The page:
[,1] [,2] [,3]
[1,]    1    0    0
[2,]    0    1    0
[3,]    0    0    1

The identity matrix is a particularly bad choice in this regard as it gives no indication of the true layout being used. It is probably good for any tutorial using matrices to cover an obvious simple case first to set the stage before moving directly to something like the identity matrix (or any other symmetric matrix for that matter).

Saturday, July 13, 2013

10 points: 10 plots

As an exercise in expanding my ability to display data I challenged myself to present 10 data points in 10 ways that were as distinct as possible. The idea was simple: use 10 random data points; minimize the axis and other ancillary information so as to focus on the data as much as possible; and try to minimize the overlap between each of the approaches.

Initially, I expected this would be a trivial task - something that would take a single sitting and a little bit of thought. A few attempts later and I kept circling back on a few common ideas while considering just how many approaches I'd not considered. What exists below is a collection of the results of that exercise with explanation if necessary.

1 - Standard Cartesian (scatterplot)


2 - Derivative Cartesian: uses labels instead of points to eliminate the need for tick marks on the x-axis.

3 - Impulses. Mixing the number and characters on the x-axis tick marks is questionable and could just as well have been labels at the top of each impulse

4 - Sorted derivative Cartesian

5 - Boxplot

6 - Barplot

7 - Radial. Points are interpreted as radians and placed starting from 0 radians

8 - Heatmap

9 - Cumulative Sum

10 - Financial/Intensity: Positive values are blue, negative are red. Absolute values define the radius of the circle used.


I considered others such as LOESS fit but they either needed the points to accompany them (to show what was being fitted) which made them too close to the Cartesian plot, or they were too complex for just 10 points.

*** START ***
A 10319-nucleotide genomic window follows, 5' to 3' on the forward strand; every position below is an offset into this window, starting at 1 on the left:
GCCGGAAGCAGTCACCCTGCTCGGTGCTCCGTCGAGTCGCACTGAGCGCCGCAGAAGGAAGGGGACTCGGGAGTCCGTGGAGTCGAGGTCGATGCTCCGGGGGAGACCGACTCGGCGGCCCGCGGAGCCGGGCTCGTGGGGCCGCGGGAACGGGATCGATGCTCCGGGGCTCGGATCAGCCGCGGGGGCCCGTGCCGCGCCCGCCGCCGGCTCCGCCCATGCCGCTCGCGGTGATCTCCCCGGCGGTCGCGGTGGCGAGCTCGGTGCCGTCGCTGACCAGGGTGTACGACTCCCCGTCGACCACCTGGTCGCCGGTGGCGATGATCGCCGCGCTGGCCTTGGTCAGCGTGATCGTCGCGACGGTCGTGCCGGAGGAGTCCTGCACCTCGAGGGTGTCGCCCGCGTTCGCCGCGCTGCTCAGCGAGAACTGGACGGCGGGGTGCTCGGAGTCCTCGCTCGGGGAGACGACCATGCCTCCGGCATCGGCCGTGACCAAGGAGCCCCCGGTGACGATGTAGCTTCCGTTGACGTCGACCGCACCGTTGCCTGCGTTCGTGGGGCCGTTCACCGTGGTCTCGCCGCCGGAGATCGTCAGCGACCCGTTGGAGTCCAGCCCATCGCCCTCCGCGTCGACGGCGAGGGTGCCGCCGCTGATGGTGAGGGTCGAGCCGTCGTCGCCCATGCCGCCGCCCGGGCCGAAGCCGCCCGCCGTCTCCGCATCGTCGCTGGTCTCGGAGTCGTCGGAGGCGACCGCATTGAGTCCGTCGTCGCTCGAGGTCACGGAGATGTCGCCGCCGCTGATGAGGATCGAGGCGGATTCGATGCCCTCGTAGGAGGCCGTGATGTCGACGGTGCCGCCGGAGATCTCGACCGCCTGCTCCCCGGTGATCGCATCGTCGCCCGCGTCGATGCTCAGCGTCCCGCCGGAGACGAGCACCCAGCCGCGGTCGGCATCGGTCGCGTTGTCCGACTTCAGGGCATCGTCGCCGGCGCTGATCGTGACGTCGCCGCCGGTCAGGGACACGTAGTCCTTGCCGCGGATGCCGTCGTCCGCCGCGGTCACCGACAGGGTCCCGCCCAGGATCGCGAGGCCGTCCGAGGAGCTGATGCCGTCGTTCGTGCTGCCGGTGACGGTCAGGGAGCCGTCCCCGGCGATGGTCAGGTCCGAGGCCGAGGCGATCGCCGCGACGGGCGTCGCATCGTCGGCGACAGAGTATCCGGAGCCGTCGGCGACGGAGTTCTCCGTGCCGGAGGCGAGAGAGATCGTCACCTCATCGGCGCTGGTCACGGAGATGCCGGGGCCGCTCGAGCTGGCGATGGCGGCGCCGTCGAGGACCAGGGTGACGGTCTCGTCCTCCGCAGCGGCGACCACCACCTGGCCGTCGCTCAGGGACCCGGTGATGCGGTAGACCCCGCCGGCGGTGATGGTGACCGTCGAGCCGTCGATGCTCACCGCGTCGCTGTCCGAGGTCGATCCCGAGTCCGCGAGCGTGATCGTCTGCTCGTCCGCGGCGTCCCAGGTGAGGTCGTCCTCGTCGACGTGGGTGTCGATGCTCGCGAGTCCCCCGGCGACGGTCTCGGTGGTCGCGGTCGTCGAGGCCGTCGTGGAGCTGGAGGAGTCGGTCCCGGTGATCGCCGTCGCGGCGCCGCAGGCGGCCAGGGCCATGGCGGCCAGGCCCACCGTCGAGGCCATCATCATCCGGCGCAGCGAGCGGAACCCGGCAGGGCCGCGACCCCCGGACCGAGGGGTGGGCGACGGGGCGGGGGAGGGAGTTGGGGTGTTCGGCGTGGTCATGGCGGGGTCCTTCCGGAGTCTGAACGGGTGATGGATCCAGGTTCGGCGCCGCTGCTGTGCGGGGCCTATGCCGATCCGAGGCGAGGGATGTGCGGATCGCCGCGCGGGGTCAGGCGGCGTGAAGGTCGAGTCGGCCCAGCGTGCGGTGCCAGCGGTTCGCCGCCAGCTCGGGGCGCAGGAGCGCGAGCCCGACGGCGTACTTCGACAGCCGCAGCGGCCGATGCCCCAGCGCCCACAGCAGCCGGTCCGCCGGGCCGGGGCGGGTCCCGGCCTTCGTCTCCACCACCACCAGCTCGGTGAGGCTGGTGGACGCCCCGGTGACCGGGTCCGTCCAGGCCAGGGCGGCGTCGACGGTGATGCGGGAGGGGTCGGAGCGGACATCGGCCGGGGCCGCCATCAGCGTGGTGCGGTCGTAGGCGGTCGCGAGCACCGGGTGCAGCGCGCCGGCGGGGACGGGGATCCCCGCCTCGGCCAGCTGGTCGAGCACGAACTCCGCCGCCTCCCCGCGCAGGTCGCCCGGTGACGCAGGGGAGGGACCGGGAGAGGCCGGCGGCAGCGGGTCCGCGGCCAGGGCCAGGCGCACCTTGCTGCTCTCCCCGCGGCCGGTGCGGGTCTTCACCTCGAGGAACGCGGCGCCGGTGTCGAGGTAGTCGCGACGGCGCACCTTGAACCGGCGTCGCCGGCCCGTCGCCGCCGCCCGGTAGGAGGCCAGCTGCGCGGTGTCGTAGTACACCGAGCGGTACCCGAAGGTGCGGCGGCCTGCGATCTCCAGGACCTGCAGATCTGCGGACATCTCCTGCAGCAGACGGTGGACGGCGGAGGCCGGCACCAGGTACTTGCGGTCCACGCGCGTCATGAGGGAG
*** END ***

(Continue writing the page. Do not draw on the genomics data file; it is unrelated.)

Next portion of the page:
It was interesting to see how difficult it turned out to be to stretch 10 points into 10 distinct presentation approaches.

Thursday, June 27, 2013

Walk this way

I recently found a handy mechanism for walking a directory tree in Linux. In
general, the way I used to do this was to use facilities found in dirent.h and
write my own recursive directory walker. Something similar to:

#include <stdio.h>
#include <string.h>
#include <dirent.h>

void reclist (const char* dirname) {

    DIR* dir = opendir (dirname);
    struct dirent* entry = 0;
    char name[1024] = {0};

    if (! dir) { return; }

    entry = readdir (dir);
    while (entry) {
        if (strncmp (entry->d_name, ".", 1)) {
            switch (entry->d_type) {
                case DT_REG:
                    printf ("%s\n", entry->d_name);
                    break;
                case DT_DIR:
                    snprintf (name, 1024, "%s/%s", dirname, entry->d_name);
                    reclist (name);
                    break;
            }
        }
        entry = readdir (dir);
    }
    closedir (dir);
}

int main(int argc, char** argv) {
    const char * dir = ".";
    if (argc == 2) { dir = argv[1]; }
    reclist (dir);
    return 0;
}

While that does work, it is rather verbose (especially once you get used to
environments like Ruby and Python). It turns out that ftw.h provides a more
concise way to do the above while managing all the little details like
avoiding '.' and '..' and managing the current path string. Here is what that
looks like to do the same as the above:

#include <stdio.h>
#include <ftw.h>

int handle_entry (const char *entry, const struct stat *sb, int type) {
    if (type == FTW_F) {
        printf("%s\n", entry);
    }
    return 0;
}

int main() {
    ftw(".", handle_entry, 10);
    return 0;
}

I also like the fact that a callback is used to operate on each of the files
found. It makes managing changes much easier as the tree walking is separated
from the code that handles the logic associated with inspecting the files.